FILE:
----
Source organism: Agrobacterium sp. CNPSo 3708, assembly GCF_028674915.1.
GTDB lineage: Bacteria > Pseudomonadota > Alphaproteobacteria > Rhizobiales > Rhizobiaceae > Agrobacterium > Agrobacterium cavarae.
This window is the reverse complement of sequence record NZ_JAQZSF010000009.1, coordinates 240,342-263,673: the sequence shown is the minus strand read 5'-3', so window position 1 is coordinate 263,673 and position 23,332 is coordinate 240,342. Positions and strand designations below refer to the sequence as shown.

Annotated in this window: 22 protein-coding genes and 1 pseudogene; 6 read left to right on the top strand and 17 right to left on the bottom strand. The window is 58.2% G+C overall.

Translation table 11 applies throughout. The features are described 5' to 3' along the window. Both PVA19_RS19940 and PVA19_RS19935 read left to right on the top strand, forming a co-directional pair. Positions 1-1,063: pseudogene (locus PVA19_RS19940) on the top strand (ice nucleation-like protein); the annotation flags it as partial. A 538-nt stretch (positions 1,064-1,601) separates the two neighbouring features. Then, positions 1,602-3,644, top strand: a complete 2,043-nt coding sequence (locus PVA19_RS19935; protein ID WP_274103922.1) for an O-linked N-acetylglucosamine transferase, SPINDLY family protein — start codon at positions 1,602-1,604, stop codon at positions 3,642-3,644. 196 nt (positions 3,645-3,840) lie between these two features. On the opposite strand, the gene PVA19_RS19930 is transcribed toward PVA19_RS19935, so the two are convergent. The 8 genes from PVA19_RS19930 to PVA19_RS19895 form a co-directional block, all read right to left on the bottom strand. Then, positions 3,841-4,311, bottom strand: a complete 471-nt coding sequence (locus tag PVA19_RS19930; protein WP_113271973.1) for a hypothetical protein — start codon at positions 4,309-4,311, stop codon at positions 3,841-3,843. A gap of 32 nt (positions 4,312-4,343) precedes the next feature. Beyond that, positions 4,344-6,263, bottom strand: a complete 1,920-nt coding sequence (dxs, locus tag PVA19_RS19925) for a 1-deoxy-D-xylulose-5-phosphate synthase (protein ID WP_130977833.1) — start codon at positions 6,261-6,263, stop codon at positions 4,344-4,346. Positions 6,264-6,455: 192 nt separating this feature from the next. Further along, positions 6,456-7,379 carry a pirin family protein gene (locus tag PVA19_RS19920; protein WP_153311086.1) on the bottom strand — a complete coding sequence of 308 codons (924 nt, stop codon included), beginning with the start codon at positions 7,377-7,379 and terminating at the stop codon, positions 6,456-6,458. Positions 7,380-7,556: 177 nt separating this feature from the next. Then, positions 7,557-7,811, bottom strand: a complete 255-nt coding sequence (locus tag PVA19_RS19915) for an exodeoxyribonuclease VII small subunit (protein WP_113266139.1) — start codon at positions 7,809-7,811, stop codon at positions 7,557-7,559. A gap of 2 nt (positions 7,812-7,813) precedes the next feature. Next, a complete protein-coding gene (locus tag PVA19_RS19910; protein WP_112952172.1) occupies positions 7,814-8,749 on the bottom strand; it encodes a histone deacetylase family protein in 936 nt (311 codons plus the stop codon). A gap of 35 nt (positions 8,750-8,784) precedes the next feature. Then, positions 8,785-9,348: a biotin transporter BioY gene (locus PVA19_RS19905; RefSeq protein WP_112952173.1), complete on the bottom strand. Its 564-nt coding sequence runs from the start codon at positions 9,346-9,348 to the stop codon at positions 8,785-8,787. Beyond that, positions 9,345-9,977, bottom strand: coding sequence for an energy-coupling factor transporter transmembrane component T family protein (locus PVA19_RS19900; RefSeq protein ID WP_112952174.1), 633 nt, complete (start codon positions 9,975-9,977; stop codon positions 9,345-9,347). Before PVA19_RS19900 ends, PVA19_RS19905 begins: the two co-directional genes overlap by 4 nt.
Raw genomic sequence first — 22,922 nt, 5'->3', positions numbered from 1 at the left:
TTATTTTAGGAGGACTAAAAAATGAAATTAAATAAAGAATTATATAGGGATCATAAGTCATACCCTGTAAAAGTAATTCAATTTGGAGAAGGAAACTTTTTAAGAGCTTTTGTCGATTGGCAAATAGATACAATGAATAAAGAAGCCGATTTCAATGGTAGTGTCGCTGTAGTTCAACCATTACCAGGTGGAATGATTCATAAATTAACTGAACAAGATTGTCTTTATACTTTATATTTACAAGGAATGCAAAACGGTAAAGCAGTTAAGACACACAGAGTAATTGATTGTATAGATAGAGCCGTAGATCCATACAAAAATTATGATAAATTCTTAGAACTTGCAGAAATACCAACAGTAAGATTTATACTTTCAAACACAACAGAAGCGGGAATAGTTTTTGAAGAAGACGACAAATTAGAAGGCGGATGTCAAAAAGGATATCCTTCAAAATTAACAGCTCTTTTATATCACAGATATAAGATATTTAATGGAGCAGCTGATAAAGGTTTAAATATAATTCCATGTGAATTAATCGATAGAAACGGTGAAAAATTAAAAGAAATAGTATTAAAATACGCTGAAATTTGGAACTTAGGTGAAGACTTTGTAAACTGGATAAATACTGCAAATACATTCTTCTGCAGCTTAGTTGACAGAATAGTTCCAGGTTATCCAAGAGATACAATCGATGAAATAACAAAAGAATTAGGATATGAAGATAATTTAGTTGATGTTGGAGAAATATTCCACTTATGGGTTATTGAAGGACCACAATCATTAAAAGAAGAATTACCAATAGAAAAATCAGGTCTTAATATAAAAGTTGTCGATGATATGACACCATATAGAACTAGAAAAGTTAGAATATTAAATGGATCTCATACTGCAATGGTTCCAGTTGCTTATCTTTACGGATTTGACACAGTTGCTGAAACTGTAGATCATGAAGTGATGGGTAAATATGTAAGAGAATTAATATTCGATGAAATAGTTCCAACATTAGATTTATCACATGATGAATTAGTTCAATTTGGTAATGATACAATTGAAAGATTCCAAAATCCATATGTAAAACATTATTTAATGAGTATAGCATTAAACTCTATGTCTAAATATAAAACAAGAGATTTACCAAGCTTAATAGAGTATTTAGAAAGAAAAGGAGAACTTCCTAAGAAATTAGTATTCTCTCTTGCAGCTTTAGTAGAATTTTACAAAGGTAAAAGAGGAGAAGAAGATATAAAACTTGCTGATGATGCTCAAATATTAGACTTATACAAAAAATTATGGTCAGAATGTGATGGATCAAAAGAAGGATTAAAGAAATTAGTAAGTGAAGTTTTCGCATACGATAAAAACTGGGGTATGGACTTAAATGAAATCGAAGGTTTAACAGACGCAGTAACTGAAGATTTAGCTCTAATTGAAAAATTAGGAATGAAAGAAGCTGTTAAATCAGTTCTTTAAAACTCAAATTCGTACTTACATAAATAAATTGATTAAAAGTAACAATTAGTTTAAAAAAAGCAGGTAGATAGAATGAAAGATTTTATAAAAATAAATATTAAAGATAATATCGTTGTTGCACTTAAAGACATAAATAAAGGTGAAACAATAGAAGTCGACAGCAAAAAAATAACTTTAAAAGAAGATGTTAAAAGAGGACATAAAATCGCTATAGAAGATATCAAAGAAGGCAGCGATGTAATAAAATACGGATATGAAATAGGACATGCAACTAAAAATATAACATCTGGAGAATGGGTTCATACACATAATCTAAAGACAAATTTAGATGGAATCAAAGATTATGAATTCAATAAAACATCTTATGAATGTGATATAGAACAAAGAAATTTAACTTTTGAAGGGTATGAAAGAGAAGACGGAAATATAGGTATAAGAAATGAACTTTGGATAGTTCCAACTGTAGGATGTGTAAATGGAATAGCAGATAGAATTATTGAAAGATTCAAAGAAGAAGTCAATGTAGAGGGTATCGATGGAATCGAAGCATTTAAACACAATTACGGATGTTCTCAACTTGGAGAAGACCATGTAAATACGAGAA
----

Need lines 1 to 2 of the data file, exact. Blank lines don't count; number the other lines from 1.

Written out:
Source organism: Agrobacterium sp. CNPSo 3708, assembly GCF_028674915.1.
GTDB lineage: Bacteria > Pseudomonadota > Alphaproteobacteria > Rhizobiales > Rhizobiaceae > Agrobacterium > Agrobacterium cavarae.